Drug-induced orthostatic hypotension: A systematic review and meta-analysis of randomised controlled trials
PLoS Medicine Nov 13, 2021
Bhanu C, Nimmons D, Petersen I, et al. - Findings demonstrate significantly increased odds of orthostatic hypotension (OH) in relation to medications prescribed for common conditions (including depression, diabetes, and lower urinary tract symptoms).
A common occurrence of drug-induced OH has been reported, and this condition results in adverse outcomes including falls, strokes, cognitive impairment, and increased mortality.
Randomized controlled trials comparing a drug to placebo were analyzed in this systematic review and meta-analysis, involving 69 trials with 27,079 participants, to determine the extent to which specific medications are linked with OH.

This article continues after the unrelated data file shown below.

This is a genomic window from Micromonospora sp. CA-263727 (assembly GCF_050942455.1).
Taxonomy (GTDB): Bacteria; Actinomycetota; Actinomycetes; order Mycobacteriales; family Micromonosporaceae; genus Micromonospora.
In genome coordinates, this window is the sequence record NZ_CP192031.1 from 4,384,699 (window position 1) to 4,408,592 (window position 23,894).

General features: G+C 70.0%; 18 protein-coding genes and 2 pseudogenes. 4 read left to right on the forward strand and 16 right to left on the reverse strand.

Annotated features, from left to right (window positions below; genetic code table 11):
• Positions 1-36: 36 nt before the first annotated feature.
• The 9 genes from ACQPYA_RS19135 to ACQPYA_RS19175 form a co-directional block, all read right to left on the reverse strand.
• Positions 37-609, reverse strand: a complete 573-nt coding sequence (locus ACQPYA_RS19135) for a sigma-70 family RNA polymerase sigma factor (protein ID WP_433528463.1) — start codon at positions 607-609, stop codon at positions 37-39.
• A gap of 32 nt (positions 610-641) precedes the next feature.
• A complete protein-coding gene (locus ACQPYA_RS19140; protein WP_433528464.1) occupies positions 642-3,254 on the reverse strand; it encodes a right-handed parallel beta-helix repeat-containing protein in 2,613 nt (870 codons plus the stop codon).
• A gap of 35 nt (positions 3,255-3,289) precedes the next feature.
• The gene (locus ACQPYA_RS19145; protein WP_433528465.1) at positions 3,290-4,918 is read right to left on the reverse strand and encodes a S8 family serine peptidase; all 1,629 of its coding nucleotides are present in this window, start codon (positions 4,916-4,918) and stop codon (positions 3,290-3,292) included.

Significantly elevated odds of OH were reported with drugs causing sympathetic inhibition (beta-blockers, tricyclic antidepressants, antipsychotics, alpha-blockers), while most vasodilators (calcium channel blockers, angiotensin-converting enzyme inhibitors/angiotensin receptor blockers, selective serotonin reuptake inhibitors, sodium–glucose cotransporter-2 inhibitors) were related to small nonsignificant differences in odds of OH, vs placebo.
Cumulative risk may be conferred by drugs targeting multiple parts of the orthostatic blood pressure (BP) reflex pathway (e.g. sympathetic inhibition, vasodilation, cardio-inhibitory effects), indicating that postural BP monitoring may be beneficial for individuals with polypharmacy.
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